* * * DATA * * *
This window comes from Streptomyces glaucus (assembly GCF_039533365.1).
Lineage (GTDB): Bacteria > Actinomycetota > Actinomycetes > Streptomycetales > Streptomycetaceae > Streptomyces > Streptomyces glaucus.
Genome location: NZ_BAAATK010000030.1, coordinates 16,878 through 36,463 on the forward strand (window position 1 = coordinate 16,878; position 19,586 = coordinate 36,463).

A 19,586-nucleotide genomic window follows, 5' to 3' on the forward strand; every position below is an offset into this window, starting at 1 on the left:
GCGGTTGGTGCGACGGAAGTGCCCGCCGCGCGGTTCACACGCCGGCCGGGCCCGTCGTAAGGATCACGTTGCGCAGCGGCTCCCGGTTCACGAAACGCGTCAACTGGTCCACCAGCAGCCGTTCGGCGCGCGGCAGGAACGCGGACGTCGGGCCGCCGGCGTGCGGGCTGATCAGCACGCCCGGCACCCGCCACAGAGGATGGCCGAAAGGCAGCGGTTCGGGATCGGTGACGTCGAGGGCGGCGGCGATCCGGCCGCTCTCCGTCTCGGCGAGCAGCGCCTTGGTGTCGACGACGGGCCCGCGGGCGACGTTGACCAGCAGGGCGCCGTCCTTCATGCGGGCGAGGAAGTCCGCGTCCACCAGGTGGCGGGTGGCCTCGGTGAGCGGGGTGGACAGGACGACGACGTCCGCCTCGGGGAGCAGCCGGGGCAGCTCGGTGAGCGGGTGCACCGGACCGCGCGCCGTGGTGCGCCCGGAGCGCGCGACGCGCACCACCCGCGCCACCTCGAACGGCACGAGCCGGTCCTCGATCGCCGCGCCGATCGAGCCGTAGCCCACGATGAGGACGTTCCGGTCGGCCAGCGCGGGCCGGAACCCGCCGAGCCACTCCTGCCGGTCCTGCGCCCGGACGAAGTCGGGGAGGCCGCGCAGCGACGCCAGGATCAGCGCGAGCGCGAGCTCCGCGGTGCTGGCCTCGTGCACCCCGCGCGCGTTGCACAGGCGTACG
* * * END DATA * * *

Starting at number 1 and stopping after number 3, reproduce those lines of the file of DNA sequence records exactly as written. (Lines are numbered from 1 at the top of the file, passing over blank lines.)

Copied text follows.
This window comes from Streptomyces glaucus (assembly GCF_039533365.1).
Lineage (GTDB): Bacteria > Actinomycetota > Actinomycetes > Streptomycetales > Streptomycetaceae > Streptomyces > Streptomyces glaucus.
Genome location: NZ_BAAATK010000030.1, coordinates 16,878 through 36,463 on the forward strand (window position 1 = coordinate 16,878; position 19,586 = coordinate 36,463).